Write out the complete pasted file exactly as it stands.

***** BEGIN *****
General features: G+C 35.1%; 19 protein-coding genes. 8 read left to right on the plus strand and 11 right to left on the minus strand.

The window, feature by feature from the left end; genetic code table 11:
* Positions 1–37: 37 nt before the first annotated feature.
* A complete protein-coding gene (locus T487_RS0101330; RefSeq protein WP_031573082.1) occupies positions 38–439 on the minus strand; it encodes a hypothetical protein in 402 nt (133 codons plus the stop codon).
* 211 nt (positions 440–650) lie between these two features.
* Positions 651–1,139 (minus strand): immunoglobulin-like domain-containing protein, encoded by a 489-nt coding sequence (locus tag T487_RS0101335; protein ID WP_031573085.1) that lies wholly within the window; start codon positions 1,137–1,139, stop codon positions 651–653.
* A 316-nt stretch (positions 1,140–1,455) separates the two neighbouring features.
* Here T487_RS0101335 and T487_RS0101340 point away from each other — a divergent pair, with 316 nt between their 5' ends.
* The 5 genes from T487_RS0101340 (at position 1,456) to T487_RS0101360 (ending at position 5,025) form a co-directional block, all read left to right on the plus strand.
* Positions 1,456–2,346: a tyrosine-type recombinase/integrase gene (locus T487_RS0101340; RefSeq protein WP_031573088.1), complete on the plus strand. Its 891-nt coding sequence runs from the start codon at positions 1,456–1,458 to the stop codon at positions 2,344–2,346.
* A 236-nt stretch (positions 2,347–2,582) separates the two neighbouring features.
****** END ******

General features: G+C 35.1%; 19 protein-coding genes. 8 read left to right on the plus strand and 11 right to left on the minus strand.

The window, feature by feature from the left end; genetic code table 11:
* Positions 1–37: 37 nt before the first annotated feature.
* A complete protein-coding gene (locus T487_RS0101330; RefSeq protein WP_031573082.1) occupies positions 38–439 on the minus strand; it encodes a hypothetical protein in 402 nt (133 codons plus the stop codon).
* 211 nt (positions 440–650) lie between these two features.
* Positions 651–1,139 (minus strand): immunoglobulin-like domain-containing protein, encoded by a 489-nt coding sequence (locus tag T487_RS0101335; protein ID WP_031573085.1) that lies wholly within the window; start codon positions 1,137–1,139, stop codon positions 651–653.
* A 316-nt stretch (positions 1,140–1,455) separates the two neighbouring features.
* Here T487_RS0101335 and T487_RS0101340 point away from each other — a divergent pair, with 316 nt between their 5' ends.
* The 5 genes from T487_RS0101340 (at position 1,456) to T487_RS0101360 (ending at position 5,025) form a co-directional block, all read left to right on the plus strand.
* Positions 1,456–2,346: a tyrosine-type recombinase/integrase gene (locus T487_RS0101340; RefSeq protein WP_031573088.1), complete on the plus strand. Its 891-nt coding sequence runs from the start codon at positions 1,456–1,458 to the stop codon at positions 2,344–2,346.
* A 236-nt stretch (positions 2,347–2,582) separates the two neighbouring features.